ROBBERS, rapists and burglars are being let off with cautions from police.
A Freedom of Information request has revealed police handed out cautions for rape, grievous bodily harm, robbery and burglary.
One person had admitted a kidnapping, while eight people had committed an arson which put lives at risk.
A total of 8,130 cautions, reprimands and warnings were given in Essex between April 2010 and March 2011.
There were also warnings for 34 sex offences against children.
However, Essex Police said this was mainly consensual relationships between young people.
A spokesman said: “Cautions administered in relation to sexual activity involving a child under 16 are characteristically to defendants involved in consensual relationships, the largest proportion in their late teens or early twenties.
“These are often reported by third parties, such as parents, and the victim is uncooperative – albeit the offender admits their part.”
Crimes which fall into serious categories must be passed to the Crown Prosecution Service to make the decision about whether a caution should be used. It would not be down to the police to make the decision.
For a caution to be used, the offender must admit their guilt, and the feelings of the victim are taken into consideration.
The police spokesman said: “There is a need to balance the needs of the victim, the interests of justice, and to protect the public by reducing reoffending.”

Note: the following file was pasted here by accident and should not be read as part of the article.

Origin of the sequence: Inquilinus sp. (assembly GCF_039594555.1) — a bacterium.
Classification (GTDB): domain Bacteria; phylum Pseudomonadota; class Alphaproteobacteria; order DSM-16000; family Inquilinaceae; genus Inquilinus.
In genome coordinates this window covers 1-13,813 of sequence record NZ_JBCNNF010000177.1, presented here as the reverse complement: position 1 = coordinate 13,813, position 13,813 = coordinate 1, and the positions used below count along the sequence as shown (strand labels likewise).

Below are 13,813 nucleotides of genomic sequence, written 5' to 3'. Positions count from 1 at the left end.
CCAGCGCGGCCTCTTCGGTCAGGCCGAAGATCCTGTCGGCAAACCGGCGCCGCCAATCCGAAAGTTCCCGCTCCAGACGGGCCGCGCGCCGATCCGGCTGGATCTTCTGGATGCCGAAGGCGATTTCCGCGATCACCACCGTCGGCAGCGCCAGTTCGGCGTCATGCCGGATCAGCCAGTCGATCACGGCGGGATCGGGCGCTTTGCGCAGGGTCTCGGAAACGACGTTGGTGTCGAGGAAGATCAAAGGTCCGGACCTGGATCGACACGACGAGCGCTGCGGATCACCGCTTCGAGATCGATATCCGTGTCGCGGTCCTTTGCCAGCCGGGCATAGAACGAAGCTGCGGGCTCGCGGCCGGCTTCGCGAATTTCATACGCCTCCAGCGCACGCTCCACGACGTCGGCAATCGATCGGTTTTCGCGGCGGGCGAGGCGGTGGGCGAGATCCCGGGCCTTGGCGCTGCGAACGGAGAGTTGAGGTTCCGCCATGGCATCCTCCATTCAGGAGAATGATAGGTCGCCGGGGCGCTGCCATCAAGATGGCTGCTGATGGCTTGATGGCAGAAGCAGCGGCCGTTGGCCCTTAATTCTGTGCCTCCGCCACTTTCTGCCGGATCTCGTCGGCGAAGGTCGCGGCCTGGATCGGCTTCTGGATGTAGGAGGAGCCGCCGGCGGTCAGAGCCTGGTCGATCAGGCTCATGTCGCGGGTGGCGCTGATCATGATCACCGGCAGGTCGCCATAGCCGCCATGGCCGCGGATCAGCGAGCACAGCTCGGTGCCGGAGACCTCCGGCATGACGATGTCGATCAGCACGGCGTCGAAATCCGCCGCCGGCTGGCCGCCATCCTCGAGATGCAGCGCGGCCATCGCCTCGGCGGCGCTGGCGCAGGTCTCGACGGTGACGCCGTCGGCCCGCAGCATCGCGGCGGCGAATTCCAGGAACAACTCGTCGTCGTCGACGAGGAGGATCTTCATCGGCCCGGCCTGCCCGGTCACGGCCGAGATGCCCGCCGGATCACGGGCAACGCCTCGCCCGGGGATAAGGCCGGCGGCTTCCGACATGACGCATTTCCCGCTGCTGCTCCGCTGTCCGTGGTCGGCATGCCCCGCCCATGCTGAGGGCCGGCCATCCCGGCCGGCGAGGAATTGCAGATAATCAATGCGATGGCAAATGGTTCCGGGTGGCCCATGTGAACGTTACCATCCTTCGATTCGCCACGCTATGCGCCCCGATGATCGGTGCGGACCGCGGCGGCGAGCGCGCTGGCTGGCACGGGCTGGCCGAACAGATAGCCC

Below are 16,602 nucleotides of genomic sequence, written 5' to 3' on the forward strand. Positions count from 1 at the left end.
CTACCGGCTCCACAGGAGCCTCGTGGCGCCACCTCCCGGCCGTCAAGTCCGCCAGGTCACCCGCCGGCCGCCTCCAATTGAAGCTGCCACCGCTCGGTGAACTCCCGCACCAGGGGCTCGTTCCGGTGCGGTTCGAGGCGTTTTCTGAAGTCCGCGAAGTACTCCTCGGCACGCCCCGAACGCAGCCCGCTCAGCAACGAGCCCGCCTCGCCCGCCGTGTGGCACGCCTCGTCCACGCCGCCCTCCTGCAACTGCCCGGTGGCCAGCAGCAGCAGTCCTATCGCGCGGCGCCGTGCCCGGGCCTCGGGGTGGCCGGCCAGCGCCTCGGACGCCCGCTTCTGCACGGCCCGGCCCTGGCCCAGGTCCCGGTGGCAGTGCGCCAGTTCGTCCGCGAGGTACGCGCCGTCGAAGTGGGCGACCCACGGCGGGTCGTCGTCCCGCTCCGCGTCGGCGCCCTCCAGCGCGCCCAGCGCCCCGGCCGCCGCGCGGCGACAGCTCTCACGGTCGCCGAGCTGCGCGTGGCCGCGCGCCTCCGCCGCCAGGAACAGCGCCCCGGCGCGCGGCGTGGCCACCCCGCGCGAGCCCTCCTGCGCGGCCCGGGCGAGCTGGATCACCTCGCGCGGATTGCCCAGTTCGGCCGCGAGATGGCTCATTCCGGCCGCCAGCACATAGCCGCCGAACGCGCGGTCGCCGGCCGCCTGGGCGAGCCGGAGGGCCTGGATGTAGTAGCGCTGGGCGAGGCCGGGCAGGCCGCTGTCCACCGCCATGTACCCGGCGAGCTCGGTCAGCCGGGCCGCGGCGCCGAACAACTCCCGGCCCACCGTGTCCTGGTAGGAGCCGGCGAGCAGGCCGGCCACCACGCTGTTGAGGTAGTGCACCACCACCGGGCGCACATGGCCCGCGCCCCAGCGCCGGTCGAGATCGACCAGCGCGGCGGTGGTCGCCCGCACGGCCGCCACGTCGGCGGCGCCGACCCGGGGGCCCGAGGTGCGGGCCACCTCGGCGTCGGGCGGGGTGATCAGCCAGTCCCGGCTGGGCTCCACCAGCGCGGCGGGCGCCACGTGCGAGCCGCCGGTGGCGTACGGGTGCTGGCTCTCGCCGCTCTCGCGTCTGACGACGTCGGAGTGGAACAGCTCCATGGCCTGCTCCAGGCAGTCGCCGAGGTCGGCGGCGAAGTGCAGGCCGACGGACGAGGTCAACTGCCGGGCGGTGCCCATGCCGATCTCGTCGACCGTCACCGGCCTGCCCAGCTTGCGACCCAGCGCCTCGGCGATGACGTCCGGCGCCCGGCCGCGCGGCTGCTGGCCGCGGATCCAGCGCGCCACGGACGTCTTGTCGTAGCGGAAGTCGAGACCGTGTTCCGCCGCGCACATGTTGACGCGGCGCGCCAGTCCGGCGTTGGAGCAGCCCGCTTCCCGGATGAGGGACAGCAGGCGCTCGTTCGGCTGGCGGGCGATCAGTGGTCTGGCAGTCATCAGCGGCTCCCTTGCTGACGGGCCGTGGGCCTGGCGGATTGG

The most common use of caution was for shoplifting – with 1,345 cases, followed by actual bodily harm, with 1,302.
The figures revealed there were also 78 people cautioned for burglary or attempted burglary.
But police said most of the house burglaries were due to cases where there was a relationship between the offender and the victim.
They also said this would account for some of the 19 cases of grievous bodily harm which were dealt with by way of a caution.
The spokesman said: “The assaults would not have involved sustained attack – for example, a solitary punch to the victim in which the injury sustained was due to the impact of a fall.
“In these circumstances, taking into account the age of the offender and no prior history of offending, disposal by means of caution can be considered proportionate.”
A CPS spokesman said: “The CPS can only consider cases which are referred to it by the police, and the vast majority of cautions are issued without referral to the CPS.
“Where consulted, the CPS will only advise that someone is offered a caution when it is considered to be a proportionate response to the seriousness and consequences of the offence.
“As with all charging decisions, the decision to issue a caution is made based on the individual facts and merits of a case.”